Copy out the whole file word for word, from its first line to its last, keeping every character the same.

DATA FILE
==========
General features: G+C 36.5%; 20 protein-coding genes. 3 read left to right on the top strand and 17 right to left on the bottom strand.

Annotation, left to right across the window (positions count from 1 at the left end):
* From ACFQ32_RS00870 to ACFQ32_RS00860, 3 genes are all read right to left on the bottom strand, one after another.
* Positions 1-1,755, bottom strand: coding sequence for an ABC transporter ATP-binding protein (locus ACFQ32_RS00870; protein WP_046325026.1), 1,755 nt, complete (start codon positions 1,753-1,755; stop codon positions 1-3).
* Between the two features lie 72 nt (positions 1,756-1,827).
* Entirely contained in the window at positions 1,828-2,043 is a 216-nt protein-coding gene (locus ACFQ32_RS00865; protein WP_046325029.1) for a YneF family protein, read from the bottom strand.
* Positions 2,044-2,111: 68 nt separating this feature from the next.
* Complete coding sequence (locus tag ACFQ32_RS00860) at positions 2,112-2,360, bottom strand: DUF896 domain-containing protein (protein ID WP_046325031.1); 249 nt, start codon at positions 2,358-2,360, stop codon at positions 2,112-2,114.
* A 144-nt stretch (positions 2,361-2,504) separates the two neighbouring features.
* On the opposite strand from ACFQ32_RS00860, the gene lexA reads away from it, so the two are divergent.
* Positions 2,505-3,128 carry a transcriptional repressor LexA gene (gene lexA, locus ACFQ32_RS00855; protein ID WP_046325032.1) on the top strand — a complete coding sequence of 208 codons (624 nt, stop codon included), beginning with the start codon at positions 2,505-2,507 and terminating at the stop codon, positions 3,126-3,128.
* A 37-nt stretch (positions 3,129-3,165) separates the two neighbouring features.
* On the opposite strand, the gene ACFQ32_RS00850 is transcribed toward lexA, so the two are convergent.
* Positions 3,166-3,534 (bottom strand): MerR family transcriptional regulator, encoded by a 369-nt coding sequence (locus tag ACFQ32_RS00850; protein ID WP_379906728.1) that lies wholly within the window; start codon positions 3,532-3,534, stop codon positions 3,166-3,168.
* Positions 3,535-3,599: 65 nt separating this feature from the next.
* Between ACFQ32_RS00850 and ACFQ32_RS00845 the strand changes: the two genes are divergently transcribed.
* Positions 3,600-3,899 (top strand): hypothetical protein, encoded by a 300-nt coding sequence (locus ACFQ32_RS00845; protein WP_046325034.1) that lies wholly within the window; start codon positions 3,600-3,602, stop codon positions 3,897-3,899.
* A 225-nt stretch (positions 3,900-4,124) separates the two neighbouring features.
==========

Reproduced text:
General features: G+C 36.5%; 20 protein-coding genes. 3 read left to right on the top strand and 17 right to left on the bottom strand.

Annotation, left to right across the window (positions count from 1 at the left end):
* From ACFQ32_RS00870 to ACFQ32_RS00860, 3 genes are all read right to left on the bottom strand, one after another.
* Positions 1-1,755, bottom strand: coding sequence for an ABC transporter ATP-binding protein (locus ACFQ32_RS00870; protein WP_046325026.1), 1,755 nt, complete (start codon positions 1,753-1,755; stop codon positions 1-3).
* Between the two features lie 72 nt (positions 1,756-1,827).
* Entirely contained in the window at positions 1,828-2,043 is a 216-nt protein-coding gene (locus ACFQ32_RS00865; protein WP_046325029.1) for a YneF family protein, read from the bottom strand.
* Positions 2,044-2,111: 68 nt separating this feature from the next.
* Complete coding sequence (locus tag ACFQ32_RS00860) at positions 2,112-2,360, bottom strand: DUF896 domain-containing protein (protein ID WP_046325031.1); 249 nt, start codon at positions 2,358-2,360, stop codon at positions 2,112-2,114.
* A 144-nt stretch (positions 2,361-2,504) separates the two neighbouring features.
* On the opposite strand from ACFQ32_RS00860, the gene lexA reads away from it, so the two are divergent.
* Positions 2,505-3,128 carry a transcriptional repressor LexA gene (gene lexA, locus ACFQ32_RS00855; protein ID WP_046325032.1) on the top strand — a complete coding sequence of 208 codons (624 nt, stop codon included), beginning with the start codon at positions 2,505-2,507 and terminating at the stop codon, positions 3,126-3,128.
* A 37-nt stretch (positions 3,129-3,165) separates the two neighbouring features.
* On the opposite strand, the gene ACFQ32_RS00850 is transcribed toward lexA, so the two are convergent.
* Positions 3,166-3,534 (bottom strand): MerR family transcriptional regulator, encoded by a 369-nt coding sequence (locus tag ACFQ32_RS00850; protein ID WP_379906728.1) that lies wholly within the window; start codon positions 3,532-3,534, stop codon positions 3,166-3,168.
* Positions 3,535-3,599: 65 nt separating this feature from the next.
* Between ACFQ32_RS00850 and ACFQ32_RS00845 the strand changes: the two genes are divergently transcribed.
* Positions 3,600-3,899 (top strand): hypothetical protein, encoded by a 300-nt coding sequence (locus ACFQ32_RS00845; protein WP_046325034.1) that lies wholly within the window; start codon positions 3,600-3,602, stop codon positions 3,897-3,899.
* A 225-nt stretch (positions 3,900-4,124) separates the two neighbouring features.